A plea to believe in Terroir-ism whilst burying long held myths
What is Terroir?
erroir is a French concept in wine that tries to encapsulate all the local environmental influences on the grapes and the final product, the wine. Terroir is generally when used in France and increasingly in the New World to describe the nuanced aspects of the vineyard; the local climate, soil, wind, and local fauna. Some wine people, myself included, like to include culture as a part of Terroir; Rutherglen Muscat, Champagne, Mosel-Saar-Ruwer Riesling, Barossa Shiraz are as much a product of the local geology and climate as they are of the local culture, this is often overlooked when describing Terroir.
Terroir is soil, right?
When speaking to fellow wine buffs or talking to customers, their understanding of Terroir is interlinked strongly with soil. When the term is used in France, soil is held with the most reverence. However recent studies suggest that soil has less of an impact than first claimed, more important is the soils interaction with water and its nutrient value.
A French wine doctor, (cool job right?), Dr Gerard Seguin did extensive studies on Bordeaux and found no correlation between the types of soils and the best wines. What he did find though, was a strong link between low nutrient availability and soils abilities to give the vines access to water which top wine sites shared. So, in a nutshell soil plays a role in Terroir, but not as much as some old and new French wine writers pontificate, and certainly not as much as marketers would lead you to believe.
If not is not the soil, then what…?
Terroir is really then a description of the climate, mesoclimate and microclimate in that vineyard. This is not to devalue the soil as it is important piece of the puzzle, but it is just that one piece. You’re probably wondering what a mesoclimate is… Mesoclimate is the smaller climatic system of that part of the vineyard, for example; your house is situated in the same one climate, however one side of your house tends to be hotter, drier, windier and harder to grow things, we all have that spot, and other parts of the garden you have no problem at all, these are examples of mesoclimates.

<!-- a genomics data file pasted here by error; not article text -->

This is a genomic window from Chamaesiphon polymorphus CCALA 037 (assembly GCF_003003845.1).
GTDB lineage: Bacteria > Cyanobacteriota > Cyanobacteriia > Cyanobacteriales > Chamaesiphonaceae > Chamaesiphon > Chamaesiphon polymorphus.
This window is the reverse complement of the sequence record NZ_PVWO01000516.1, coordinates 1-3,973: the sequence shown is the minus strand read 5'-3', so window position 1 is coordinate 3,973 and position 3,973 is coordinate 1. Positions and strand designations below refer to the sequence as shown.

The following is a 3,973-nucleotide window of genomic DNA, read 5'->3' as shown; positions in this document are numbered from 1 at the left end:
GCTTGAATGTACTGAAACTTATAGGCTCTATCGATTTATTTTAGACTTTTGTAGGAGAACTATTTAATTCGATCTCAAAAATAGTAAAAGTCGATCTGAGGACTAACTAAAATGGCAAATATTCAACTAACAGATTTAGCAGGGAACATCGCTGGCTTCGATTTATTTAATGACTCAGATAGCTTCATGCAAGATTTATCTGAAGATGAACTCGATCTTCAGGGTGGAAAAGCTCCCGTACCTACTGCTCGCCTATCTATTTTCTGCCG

Microclimate is smaller again, the vines create their own microclimate that is cooler and more humid than the surrounding climate, when you are getting shade on a hot summer’s day under a gum tree, you are taking advantage of that trees microclimate. Modern studies of Terroir suggest it is these climatic and mesoclimatic influences that play the biggest part in the best vineyard sites coupled with the right soil for that site. This is why some parts of the same vineyard consistently produce fantastic wines.
Cultural aspects of Terroir
The cultural component is often overlooked when discussing Terroir, however it is incredibly important. The wines I mention in the first paragraph would not exist in the form we know and love without a cultural aspect. Rutherglen Muscat is extreme, with the juice of barely fermented raisined grapes halted with neutral spirit alcohol, the cultural process makes an interestingly true expression of Terroir as the character of the fruit is not hidden by fermentation derived compounds. Another extreme example is Champagne, where the method to produce the bubbles, “Methode Traditional” is purely cultural and economically driven.
Even at its most basic level wine itself is a cultural expression, the monoculture of a vineyard does not exist in nature, either does wine which quickly becomes vinegar it its natural state. The concept of Terroir must include the culture of the region.
What does all this mean and why should I care?
So, Terroir for us is the wines birthplace, its influences that make it…it. Each Terroir is as unique as the people who make the wine and the people who vociferate wines greatness. With this individuality is interest and diversity that makes greater wines for us, the wine drinkers. You as a wine drinker should care, we should all care about wine that speaks of a place.
The best wines ever made or will ever be made come from a single site. As they are true to the place that grew them, Terroir is the most important aspect in wine and it takes truly great winemakers to put their egos aside and let the place truly shine. So, Terroir matters.
I have chosen below 3 wines I believe are great representations of Terroir. All come from single vineyards, and all 3 are truly excellent wines. I have also chosen 3 grape varieties that are what we call in the trade “grown wines”, meaning these are varieties that are very expressive of their growing environments.